A while back I wrote an attention-grabbing article entitled “Is Eating Pork Good or Bad for Your Health?” Since this article was originally published dozens of people have written me with counterarguments largely based on prevailing misconceptions and generalizations about pork.
Compelled to address some of them, I decided to revisit the issue of pork consumption and in doing so provide a fresh perspective on the potential health benefits.
For starters, there’s the common argument that eating pork increases the risk of developing trichinosis and taeniasis. These are two distinct parasitic infections that can result from eating raw or undercooked pork contaminated with either roundworms or tapeworms.
While trichinosis (roundworm infection) is exclusive to pork consumption, taeniasis (tapeworm infection) is not, as ingesting raw or undercooked beef is also associated with increased risk.
Nevertheless, simply avoiding contact with raw and undercooked meats can prevent both. This is why it’s always important to thoroughly cook your meats to safe temperatures. Equally important is that you avoid contaminating any and all cooking utensils and surfaces with raw meats.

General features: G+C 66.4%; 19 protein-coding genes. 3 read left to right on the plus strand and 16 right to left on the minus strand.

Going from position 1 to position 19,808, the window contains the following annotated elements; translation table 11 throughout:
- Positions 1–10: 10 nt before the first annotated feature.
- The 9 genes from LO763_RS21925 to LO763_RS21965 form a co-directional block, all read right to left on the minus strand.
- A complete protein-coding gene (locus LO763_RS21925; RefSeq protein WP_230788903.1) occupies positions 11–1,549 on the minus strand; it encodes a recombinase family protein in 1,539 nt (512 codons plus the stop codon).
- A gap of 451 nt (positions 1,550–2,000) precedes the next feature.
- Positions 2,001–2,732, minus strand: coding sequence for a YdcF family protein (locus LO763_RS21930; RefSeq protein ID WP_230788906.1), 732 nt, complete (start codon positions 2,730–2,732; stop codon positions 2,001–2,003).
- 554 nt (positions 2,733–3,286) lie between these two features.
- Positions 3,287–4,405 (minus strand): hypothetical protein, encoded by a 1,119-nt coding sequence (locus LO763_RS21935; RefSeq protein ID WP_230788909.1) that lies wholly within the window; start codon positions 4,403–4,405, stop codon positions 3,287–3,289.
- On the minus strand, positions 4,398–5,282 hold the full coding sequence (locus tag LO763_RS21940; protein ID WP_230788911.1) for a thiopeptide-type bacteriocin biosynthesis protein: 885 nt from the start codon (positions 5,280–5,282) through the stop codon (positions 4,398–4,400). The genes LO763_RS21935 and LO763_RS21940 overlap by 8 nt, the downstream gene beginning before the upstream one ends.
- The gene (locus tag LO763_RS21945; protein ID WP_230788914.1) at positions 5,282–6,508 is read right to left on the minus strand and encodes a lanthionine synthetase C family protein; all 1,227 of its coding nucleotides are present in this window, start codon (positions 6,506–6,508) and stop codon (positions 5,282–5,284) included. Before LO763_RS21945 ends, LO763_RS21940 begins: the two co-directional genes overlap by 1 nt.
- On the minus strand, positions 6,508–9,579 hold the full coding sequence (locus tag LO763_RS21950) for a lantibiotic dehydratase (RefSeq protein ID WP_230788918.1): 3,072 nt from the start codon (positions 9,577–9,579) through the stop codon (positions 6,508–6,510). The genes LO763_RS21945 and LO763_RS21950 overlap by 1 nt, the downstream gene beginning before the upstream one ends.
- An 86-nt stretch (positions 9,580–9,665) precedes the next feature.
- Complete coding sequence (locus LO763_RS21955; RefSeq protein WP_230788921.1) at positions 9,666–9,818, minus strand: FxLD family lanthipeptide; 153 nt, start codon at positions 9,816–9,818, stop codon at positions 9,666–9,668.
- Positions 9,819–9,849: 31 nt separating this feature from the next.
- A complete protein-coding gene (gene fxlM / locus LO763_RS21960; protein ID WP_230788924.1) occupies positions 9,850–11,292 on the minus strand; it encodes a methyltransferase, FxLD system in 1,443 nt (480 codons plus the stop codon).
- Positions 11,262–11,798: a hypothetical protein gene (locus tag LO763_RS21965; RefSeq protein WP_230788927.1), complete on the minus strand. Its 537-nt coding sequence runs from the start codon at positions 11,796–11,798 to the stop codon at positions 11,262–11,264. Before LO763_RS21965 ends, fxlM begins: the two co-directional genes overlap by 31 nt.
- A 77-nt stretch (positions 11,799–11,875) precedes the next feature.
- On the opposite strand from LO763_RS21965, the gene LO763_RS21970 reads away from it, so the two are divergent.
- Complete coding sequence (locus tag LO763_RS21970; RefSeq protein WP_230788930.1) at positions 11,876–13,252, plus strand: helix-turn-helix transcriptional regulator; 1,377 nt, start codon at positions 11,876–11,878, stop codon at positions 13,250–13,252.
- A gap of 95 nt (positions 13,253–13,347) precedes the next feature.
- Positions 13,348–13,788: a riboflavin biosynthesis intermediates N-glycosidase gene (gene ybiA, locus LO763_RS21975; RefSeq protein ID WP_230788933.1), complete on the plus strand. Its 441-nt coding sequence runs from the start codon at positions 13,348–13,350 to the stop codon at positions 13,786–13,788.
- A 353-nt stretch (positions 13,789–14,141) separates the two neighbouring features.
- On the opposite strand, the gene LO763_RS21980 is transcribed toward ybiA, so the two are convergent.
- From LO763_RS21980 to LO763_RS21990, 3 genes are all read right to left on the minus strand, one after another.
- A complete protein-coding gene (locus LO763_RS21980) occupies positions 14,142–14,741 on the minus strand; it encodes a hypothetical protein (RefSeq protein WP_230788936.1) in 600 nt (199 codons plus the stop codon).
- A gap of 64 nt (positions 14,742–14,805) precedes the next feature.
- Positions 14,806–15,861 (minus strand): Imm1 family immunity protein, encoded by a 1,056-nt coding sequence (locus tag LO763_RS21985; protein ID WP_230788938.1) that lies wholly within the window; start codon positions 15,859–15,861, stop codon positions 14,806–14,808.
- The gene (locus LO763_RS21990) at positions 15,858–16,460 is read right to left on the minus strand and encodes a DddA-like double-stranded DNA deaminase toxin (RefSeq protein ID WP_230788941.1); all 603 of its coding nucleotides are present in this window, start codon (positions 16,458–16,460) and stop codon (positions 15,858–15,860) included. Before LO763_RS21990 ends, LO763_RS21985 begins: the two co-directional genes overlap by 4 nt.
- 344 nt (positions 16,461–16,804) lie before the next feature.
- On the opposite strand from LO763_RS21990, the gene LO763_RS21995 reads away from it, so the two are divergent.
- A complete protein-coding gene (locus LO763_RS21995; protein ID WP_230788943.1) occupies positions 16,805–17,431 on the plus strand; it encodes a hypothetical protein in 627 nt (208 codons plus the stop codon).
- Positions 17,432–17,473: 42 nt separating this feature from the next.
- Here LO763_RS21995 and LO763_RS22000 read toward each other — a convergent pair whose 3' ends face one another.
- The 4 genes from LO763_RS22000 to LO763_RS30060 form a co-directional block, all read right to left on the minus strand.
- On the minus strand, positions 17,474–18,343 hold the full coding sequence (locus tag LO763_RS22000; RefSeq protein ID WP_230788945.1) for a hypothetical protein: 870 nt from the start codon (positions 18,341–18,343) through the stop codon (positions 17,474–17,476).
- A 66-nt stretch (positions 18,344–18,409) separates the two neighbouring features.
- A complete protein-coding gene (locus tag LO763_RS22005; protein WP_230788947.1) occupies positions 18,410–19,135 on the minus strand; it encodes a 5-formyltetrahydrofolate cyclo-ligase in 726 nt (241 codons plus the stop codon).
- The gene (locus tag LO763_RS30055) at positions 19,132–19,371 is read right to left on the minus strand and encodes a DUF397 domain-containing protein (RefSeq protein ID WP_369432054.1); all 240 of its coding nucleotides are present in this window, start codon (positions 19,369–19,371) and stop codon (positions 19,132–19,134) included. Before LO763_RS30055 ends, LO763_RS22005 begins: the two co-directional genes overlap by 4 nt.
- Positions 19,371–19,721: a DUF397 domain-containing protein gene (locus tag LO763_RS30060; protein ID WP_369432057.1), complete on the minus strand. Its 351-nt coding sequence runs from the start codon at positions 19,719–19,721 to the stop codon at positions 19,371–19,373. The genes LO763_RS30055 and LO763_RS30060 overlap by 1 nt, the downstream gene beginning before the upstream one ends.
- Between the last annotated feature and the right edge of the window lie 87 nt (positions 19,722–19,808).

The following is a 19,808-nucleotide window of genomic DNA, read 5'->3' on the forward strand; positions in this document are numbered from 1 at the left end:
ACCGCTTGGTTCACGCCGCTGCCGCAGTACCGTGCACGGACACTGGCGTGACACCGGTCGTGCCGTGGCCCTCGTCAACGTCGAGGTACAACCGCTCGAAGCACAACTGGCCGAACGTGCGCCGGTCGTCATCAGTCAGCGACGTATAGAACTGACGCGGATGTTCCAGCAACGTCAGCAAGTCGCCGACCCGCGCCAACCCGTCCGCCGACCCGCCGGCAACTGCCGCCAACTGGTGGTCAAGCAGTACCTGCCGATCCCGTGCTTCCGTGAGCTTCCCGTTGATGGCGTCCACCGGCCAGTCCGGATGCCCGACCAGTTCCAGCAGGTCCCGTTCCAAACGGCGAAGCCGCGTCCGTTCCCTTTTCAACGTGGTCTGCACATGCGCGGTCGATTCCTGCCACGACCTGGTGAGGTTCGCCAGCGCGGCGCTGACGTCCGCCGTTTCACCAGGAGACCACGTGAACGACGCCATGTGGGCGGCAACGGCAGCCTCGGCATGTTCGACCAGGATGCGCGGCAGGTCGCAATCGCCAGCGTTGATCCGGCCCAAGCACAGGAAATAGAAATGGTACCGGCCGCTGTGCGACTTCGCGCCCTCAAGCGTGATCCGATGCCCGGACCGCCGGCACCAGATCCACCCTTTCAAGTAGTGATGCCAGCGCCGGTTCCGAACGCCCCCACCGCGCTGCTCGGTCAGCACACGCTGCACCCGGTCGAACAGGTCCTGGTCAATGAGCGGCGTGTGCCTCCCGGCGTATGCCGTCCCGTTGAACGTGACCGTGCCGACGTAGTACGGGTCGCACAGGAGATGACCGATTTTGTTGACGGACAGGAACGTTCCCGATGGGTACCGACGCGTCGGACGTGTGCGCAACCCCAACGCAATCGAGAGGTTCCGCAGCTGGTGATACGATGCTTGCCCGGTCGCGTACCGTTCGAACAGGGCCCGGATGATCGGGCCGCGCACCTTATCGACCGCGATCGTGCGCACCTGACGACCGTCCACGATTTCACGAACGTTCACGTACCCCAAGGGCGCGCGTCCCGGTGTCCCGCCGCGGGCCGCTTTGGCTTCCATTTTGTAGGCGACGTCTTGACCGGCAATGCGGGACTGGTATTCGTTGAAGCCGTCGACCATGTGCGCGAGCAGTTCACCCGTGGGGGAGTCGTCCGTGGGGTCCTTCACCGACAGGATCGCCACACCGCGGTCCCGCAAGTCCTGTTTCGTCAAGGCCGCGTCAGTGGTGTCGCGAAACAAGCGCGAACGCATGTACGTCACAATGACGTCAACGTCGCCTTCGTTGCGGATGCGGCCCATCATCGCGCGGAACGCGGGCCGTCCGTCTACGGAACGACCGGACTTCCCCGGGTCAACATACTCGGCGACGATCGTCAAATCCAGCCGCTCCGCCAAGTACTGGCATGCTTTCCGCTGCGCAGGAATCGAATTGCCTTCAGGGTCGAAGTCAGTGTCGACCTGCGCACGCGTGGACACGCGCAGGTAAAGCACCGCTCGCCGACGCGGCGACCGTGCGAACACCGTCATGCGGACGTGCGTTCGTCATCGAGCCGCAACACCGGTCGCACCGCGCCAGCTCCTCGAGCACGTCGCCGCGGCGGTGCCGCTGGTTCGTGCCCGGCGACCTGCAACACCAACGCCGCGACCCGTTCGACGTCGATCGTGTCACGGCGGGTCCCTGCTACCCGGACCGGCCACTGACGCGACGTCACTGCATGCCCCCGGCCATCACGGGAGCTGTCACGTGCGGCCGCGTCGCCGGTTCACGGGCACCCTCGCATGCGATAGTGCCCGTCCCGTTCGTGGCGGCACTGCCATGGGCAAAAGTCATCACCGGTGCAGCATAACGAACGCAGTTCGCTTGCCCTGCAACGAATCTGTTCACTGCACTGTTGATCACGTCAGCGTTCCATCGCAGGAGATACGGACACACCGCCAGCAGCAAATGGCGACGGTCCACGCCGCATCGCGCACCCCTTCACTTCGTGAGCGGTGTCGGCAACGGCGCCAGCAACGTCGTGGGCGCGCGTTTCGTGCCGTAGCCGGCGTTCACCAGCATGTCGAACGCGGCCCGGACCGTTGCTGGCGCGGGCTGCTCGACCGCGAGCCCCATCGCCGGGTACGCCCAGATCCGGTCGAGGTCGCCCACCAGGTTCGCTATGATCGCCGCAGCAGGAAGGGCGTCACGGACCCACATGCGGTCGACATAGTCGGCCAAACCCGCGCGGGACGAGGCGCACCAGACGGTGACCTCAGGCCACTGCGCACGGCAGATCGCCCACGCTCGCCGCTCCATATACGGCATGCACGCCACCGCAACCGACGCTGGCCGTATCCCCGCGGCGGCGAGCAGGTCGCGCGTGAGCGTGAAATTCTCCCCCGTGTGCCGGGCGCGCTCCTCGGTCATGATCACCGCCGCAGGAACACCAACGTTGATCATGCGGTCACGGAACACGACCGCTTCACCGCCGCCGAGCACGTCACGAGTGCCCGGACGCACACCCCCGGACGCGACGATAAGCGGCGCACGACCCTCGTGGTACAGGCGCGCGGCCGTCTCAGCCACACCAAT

It’s as simple as that!
Another argument against pork consumption relates to its high content of cholesterol, which is indeed one of the most widely touted dietary boogeyman these days. In spite of widespread belief, dietary cholesterol contributes very little, if any, to the development of high-cholesterol, heart disease and related health problems.
Aside from this misnomer, lean cuts of pork (tenderloin, loin center steak and boneless shoulder blade chops) actually contain less cholesterol than most meats. In fact, a single serving of top sirloin steak or chicken breast houses an average of 85 milligrams of cholesterol while a serving of pork tenderloin contains less than 75.
Again, I’m talking about “lean cuts” here as opposed to fattier varieties like bacon, ham, ribs, pork chops, and sausages.
In addition and unbeknownst to many, due to generally high levels of niacin (vitamin B3), consuming lean cuts of pork in moderate amounts can actually support healthy cholesterol levels.
Niacin is an important water-soluble micronutrient that bolsters fat metabolism. When coupled with a nutritious diet, niacin has been shown to reduce triglycerides (fat in the blood) and LDL (“bad”) cholesterol, while increasing HDL (“good”) cholesterol. Just three ounces of pork houses over 50 percent of a day’s worth.
The bottom line is this…
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